verb (used with object), slopped, slop·ping.
verb (used without object), slopped, slop·ping.
- the dirty water, liquid refuse, etc., of a household or the like.
- tasteless or unappetizing soup, stew, or drink.
Origin of slop1
Synonyms for slop
- clothing, bedding, etc., supplied to sailors from the ship's stores.
- cheap, ready-made clothing in general.
- short, baggy trousers, worn by men, especially sailors, in the 16th and 17th centuries.
Origin of slop2
Related Words for slopslosh, wallow, spill, splatter, drip, smudge, dash, flounder, spray, spatter, smear, overflow
Examples from the Web for slop
Contemporary Examples of slop
But draft one can be a bit “less hard” because you just slop it down.Thriller Author Steve Berry: How I Write
July 11, 2012
Historical Examples of slop
And now, if you don't want me to bleed to death get me out of this slop, and--yes,--easy!The Cavalier
George Washington Cable
It'll be bung full of women but it won't have a word of slop from beginning to end!
Do you remember how we swore that we would never have anything to do with Slop?
"I expect I ought to go back and start in on that slop diet again," says he.Shorty McCabe
In each of these cells was a narrow bedstead and a stone jug and slop bucket.Dulcibel
verb slops, slopping or slopped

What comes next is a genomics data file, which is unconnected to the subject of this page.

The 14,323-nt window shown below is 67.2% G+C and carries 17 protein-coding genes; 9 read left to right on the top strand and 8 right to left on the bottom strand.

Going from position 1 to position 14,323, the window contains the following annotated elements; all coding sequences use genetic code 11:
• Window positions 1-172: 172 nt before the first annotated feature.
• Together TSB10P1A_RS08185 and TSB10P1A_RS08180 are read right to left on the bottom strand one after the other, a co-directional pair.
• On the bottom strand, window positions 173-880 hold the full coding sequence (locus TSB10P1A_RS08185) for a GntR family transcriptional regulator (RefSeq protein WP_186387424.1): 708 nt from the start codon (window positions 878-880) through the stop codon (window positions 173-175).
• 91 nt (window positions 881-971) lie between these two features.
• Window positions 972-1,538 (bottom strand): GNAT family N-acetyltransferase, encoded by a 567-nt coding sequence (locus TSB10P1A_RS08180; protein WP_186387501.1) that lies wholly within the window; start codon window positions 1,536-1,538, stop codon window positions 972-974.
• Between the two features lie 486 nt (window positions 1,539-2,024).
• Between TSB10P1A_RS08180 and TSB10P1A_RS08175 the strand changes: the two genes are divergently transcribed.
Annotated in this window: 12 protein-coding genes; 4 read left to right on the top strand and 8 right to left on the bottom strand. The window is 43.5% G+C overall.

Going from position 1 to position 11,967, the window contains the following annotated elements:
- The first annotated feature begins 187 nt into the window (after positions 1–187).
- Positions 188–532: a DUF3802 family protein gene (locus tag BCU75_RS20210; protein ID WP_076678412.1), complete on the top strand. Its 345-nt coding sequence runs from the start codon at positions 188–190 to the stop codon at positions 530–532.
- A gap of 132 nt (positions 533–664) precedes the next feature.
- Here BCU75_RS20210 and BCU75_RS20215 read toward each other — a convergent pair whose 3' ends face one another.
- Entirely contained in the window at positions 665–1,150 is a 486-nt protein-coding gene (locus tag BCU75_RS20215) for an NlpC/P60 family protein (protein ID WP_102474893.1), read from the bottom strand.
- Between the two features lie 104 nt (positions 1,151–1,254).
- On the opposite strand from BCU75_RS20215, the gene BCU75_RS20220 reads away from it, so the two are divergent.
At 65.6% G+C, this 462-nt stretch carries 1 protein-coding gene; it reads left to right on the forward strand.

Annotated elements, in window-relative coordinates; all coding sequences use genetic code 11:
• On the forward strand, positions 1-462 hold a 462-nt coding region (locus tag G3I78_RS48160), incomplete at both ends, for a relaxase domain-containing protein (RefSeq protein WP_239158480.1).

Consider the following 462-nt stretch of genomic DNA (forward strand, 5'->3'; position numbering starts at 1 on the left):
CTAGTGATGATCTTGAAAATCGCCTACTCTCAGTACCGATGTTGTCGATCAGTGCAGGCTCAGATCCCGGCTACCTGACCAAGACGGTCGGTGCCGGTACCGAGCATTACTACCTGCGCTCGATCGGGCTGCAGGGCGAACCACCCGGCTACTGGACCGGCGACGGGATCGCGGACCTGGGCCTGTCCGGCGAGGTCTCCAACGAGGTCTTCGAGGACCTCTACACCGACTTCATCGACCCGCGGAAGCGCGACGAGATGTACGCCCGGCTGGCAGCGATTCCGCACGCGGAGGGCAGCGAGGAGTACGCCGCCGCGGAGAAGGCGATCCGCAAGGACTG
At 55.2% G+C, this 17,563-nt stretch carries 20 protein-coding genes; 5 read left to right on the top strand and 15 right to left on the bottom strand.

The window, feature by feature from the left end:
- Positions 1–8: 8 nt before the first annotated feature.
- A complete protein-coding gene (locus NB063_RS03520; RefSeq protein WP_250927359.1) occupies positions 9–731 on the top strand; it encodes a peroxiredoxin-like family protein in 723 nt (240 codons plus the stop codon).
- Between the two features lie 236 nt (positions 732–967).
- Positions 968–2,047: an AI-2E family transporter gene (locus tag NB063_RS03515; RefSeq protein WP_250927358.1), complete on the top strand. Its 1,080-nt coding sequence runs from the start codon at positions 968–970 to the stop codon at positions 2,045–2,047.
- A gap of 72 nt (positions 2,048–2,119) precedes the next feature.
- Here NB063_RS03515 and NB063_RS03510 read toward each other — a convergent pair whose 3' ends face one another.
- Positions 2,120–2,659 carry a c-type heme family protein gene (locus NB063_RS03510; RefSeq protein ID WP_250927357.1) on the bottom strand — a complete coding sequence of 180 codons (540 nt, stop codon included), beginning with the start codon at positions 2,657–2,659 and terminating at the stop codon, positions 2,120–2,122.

Word Origin for slop
Word Origin for slop
c.1400, "mudhole," probably from Old English -sloppe "dung" (in plant name cusloppe, literally "cow dung"), related to slyppe "slime" (see slip (v.)). Meaning "semiliquid food" first recorded 1650s; that of "refuse liquid of any kind, household liquid waste" (usually slops) is from 1815. Meaning "affected or sentimental material" is from 1866.
"to spill carelessly" (transitive), 1550s, from slop (n.1). Intransitive sense from 1746. Related: Slopped; slopping.
late 14c., "loose outer garment," probably from Middle Dutch slop, of uncertain origin, corresponding to words in Old Norse and perhaps in Old English. Sense extended generally to "clothing, ready-made clothing" (1660s), usually in plural slops. Hence, also, slop-shop "shop where ready-made clothes are sold" (1723).